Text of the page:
Mobile Corner

Mapping and Location in Windows Phone

Using Windows Phone's Map control and displaying multiple points using data binding.

A previous article demonstrated how to retrieve location information from a Windows Phone using the GeoCoordinateWatcher, and how to present this information within your application using the Bing Map control. We're going to extend this example to show how to wire up a collection of points, and how you can customize how each of these points are displayed.

To begin with, we need some data to display. In this case, the data set (Listing 1) is a static array of Australia's capital cities.

As this is a static array of CapitalCity items, we could simply add the correct number of PushPins to the Map control and connect them to the relevant index of the Cities array. However, this wouldn't work so well if instead the array was a collection that could dynamically change. As such, we want a method for automatically adding the correct number of PushPins to the Map. We could do this in code by iterating through the Cities array and manually creating an instance of the PushPin control and adding it to the Map control. While this option can be good for performance, it makes it very hard to design what each PushPin will look like at design time.

The solution to this problem is to data bind the Cities array to an instance of the MapItemsControl, which is added to the Map control. The XAML in Listing 2 includes a MapItemsControl which is data bound to the Cities property. Each CapitalCity is displayed using the CityItemTemplate, which shows the Name of the city over the top of an Image.

If you run the application at this point, you'll notice that the Map starts off completely zoomed out with the cities located off to the right side. This can easily be adjusted by setting the ZoomLevel and the Center of the map. In this case we're going to set the initial ZoomLevel to 3 and the Center of the map to be the average of the CapitalCity locations.

public GeoCoordinate CenterOfCities
{
    get
    {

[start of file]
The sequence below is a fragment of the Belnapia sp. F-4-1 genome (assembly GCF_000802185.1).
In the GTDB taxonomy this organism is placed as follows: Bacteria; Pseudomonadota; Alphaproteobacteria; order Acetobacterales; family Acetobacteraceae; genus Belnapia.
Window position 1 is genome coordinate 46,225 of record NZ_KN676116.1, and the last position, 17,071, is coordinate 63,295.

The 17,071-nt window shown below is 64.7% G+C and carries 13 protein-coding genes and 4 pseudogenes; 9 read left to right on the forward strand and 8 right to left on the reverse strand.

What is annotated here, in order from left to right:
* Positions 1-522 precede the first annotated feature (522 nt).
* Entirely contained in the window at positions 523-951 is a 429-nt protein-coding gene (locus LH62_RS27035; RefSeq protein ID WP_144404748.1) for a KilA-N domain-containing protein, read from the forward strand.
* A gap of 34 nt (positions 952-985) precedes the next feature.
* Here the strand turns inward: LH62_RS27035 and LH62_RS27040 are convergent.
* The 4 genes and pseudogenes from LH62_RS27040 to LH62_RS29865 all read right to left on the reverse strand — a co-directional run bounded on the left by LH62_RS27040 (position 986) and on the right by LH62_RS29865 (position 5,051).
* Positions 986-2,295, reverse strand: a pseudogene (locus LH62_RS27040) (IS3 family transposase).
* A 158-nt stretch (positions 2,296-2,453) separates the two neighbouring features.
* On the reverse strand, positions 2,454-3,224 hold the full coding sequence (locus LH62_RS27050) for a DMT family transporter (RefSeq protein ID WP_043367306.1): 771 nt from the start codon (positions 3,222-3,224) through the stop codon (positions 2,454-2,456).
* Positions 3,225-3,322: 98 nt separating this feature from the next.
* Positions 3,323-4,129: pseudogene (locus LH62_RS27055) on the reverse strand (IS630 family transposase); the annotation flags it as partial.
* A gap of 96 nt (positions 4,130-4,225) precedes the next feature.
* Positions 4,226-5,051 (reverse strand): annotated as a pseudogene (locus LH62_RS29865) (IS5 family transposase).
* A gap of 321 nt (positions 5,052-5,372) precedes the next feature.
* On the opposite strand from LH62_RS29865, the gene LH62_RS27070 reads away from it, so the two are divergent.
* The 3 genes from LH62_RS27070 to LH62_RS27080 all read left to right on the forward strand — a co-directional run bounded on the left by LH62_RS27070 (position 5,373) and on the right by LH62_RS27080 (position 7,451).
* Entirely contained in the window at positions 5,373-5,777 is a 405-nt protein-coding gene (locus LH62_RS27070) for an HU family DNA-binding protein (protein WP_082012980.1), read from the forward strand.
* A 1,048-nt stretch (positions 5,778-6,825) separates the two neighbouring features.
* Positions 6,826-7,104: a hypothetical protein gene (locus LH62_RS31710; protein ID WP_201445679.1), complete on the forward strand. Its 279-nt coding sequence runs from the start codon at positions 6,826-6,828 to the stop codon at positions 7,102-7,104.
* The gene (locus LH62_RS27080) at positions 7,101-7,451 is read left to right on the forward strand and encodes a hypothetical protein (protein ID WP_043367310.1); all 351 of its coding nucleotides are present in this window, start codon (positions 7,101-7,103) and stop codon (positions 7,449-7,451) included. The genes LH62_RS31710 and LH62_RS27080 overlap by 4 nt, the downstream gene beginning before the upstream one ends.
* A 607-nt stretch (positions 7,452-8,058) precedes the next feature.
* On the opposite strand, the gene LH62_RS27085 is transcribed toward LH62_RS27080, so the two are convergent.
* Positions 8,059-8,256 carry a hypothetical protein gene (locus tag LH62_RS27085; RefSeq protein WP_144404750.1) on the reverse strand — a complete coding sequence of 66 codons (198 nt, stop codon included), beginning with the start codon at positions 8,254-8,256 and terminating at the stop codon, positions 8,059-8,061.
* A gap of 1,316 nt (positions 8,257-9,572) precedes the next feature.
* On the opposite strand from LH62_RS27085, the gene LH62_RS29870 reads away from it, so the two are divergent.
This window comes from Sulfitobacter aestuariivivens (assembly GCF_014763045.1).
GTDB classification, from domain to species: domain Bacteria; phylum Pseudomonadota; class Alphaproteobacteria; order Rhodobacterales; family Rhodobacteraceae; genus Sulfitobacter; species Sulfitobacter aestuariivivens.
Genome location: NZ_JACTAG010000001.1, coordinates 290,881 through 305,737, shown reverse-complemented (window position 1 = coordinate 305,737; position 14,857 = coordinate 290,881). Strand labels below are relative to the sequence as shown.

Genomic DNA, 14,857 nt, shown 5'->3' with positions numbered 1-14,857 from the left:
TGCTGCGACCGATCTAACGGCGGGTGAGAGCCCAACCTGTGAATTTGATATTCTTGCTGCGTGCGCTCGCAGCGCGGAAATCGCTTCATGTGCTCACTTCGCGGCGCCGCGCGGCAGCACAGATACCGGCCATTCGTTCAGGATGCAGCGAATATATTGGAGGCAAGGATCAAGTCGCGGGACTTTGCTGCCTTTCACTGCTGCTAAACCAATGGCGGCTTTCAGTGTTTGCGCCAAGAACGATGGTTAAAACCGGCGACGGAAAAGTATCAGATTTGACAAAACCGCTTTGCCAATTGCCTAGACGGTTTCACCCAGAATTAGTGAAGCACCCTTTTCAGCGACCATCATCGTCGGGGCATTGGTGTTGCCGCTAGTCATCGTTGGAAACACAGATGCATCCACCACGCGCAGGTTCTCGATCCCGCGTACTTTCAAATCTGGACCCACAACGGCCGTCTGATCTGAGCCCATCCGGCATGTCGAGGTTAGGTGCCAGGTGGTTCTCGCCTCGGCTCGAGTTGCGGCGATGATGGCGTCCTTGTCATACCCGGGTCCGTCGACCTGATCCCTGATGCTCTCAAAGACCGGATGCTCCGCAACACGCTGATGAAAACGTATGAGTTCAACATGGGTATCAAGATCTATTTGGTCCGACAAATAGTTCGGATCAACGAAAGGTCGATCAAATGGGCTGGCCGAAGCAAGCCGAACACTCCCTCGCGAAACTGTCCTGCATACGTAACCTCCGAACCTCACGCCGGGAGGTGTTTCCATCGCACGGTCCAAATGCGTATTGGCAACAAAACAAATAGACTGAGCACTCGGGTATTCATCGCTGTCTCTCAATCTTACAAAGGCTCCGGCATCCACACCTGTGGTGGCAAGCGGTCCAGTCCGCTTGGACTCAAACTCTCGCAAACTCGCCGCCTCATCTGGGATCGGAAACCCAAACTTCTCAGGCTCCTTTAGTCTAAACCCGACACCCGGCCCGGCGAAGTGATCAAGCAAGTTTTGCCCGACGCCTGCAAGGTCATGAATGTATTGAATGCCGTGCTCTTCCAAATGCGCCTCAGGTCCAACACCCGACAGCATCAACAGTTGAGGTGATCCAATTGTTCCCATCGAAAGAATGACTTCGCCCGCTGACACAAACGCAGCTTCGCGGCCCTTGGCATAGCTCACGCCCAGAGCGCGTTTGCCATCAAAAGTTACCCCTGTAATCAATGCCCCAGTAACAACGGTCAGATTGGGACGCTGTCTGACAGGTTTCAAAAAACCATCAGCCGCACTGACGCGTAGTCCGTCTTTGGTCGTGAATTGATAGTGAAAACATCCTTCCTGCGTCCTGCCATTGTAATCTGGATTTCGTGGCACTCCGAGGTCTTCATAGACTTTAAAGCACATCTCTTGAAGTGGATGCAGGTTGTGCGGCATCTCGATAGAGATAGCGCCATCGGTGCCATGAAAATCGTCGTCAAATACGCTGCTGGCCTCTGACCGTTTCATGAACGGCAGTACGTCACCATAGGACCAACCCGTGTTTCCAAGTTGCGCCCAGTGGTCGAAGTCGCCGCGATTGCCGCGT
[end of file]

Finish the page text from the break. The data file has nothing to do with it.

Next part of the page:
return new GeoCoordinate(
                   Cities.Average(c=>c.Location.Latitude),
                   Cities.Average(c=>c.Location.Longitude));
    }
}

If you're using this sample on a real device, you may notice a couple of things: It may take awhile for the device to report your location or your location may be inaccurate, and your location may appear to jump around. The first two are related to the desired accuracy you may have set when creating the instance of the GeoCoordinateWatcher. If you set the desired accuracy to High (see following code), it may take longer for the device to report your current location, but it will be more accurate.

This location jumping around is related to location information being returned by different sensors (GPS, cell network and WiFi) with varying levels of accuracy. To reduce this effect, you can set the MovementThreshold property to the minimum number of meters through which the location has to change in order for the device to report a change.

watcher = new GeoCoordinateWatcher(GeoPositionAccuracy.High);
watcher.MovementThreshold = 50;

Finally, we're going to add the ability to get directions from the user's current location to the CapitalCity they've tapped. We need to add an event handler to the Tap event for the PushPin, and from there we'll call out to the BingMapDirectionsTask to illustrate the directions on how to get to that city. First, the XAML for the DataTemplate for each CapitalCity needs to include the Tap event handler.

<DataTemplate x:Key="CityItemTemplate">
   <maps:Pushpin Location="{Binding Location}" Tap="CityTapped">
       <Grid MaxHeight="30" MaxWidth="80">
           <Image Source="{Binding ImageUrl}" Stretch="UniformToFill"/>
           <TextBlock Text="{Binding Name}" Foreground="Black" />
       </Grid>
   </maps:Pushpin>
</DataTemplate>

Next, the code for the Tap event handler, which retrieves the current location (as currently displayed on the map); determines which CaptialCity was tapped; and invokes the BingMapsDirectionsTask with the appropriate Start and End values.

private void CityTapped(object sender, GestureEventArgs e)
{
    var currentLocation = MyLocationPushPin.Location;
    var city = (sender as Pushpin).DataContext as CapitalCity;
    var bingTask = new BingMapsDirectionsTask()
                        {
                Start = new LabeledMapLocation("Current Location", currentLocation),
                End = new LabeledMapLocation(city.Name, city.Location)
                        };
    bingTask.Show();
}

It's worth noting that there is also a BingMapsTask, which is useful for showing a single location via the Maps application on the Windows Phone. This includes the ability to invoke Scout, which can show nearby locations like restaurants and places of interest. Figure 1 shows the cities and current location (left image), the BingMapsDirectionsTask (center image) and finally Scout in action (right image).


[Click on image for larger view.]
Figure 1. Mapping cities and directions.
In this article we've covered another scenario for using the Map control and how you can display multiple points using data binding. You've also seen some of the additional properties you can set on both the GeoCoordinateWatcher and the Map Control in order to customize how your application behaves.

About the Author

Nick Randolph runs Built to Roam, a consulting company that specializes in training, mentoring and assisting other companies build mobile applications. With a heritage in rich client applications for both the desktop and a variety of mobile platforms, Nick currently presents, writes and educates on the Windows Phone platform.

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